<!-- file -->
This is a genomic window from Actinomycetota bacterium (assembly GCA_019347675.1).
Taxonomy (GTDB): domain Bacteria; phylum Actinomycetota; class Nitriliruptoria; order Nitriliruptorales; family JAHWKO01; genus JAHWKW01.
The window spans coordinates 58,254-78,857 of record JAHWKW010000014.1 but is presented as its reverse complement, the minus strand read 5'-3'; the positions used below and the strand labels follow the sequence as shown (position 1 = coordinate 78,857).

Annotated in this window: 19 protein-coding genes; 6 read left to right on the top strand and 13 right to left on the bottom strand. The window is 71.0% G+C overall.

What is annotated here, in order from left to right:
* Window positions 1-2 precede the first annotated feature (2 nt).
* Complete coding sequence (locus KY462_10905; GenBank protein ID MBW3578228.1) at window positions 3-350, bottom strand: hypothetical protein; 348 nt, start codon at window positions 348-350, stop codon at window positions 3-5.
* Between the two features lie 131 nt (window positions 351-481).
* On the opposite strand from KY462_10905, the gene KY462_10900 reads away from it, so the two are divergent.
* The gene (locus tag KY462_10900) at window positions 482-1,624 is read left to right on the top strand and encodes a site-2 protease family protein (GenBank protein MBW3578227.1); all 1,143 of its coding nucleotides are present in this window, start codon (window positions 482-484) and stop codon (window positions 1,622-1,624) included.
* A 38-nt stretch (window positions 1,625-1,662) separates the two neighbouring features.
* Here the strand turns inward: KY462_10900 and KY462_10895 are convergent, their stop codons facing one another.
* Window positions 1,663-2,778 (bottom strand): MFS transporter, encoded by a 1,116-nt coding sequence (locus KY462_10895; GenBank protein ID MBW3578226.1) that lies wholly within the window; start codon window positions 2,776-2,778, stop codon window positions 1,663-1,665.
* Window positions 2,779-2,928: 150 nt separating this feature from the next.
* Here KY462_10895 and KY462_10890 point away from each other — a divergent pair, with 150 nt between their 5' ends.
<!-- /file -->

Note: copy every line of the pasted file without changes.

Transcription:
This is a genomic window from Actinomycetota bacterium (assembly GCA_019347675.1).
Taxonomy (GTDB): domain Bacteria; phylum Actinomycetota; class Nitriliruptoria; order Nitriliruptorales; family JAHWKO01; genus JAHWKW01.
The window spans coordinates 58,254-78,857 of record JAHWKW010000014.1 but is presented as its reverse complement, the minus strand read 5'-3'; the positions used below and the strand labels follow the sequence as shown (position 1 = coordinate 78,857).

Annotated in this window: 19 protein-coding genes; 6 read left to right on the top strand and 13 right to left on the bottom strand. The window is 71.0% G+C overall.

What is annotated here, in order from left to right:
* Window positions 1-2 precede the first annotated feature (2 nt).
* Complete coding sequence (locus KY462_10905; GenBank protein ID MBW3578228.1) at window positions 3-350, bottom strand: hypothetical protein; 348 nt, start codon at window positions 348-350, stop codon at window positions 3-5.
* Between the two features lie 131 nt (window positions 351-481).
* On the opposite strand from KY462_10905, the gene KY462_10900 reads away from it, so the two are divergent.
* The gene (locus tag KY462_10900) at window positions 482-1,624 is read left to right on the top strand and encodes a site-2 protease family protein (GenBank protein MBW3578227.1); all 1,143 of its coding nucleotides are present in this window, start codon (window positions 482-484) and stop codon (window positions 1,622-1,624) included.
* A 38-nt stretch (window positions 1,625-1,662) separates the two neighbouring features.
* Here the strand turns inward: KY462_10900 and KY462_10895 are convergent, their stop codons facing one another.
* Window positions 1,663-2,778 (bottom strand): MFS transporter, encoded by a 1,116-nt coding sequence (locus KY462_10895; GenBank protein ID MBW3578226.1) that lies wholly within the window; start codon window positions 2,776-2,778, stop codon window positions 1,663-1,665.
* Window positions 2,779-2,928: 150 nt separating this feature from the next.
* Here KY462_10895 and KY462_10890 point away from each other — a divergent pair, with 150 nt between their 5' ends.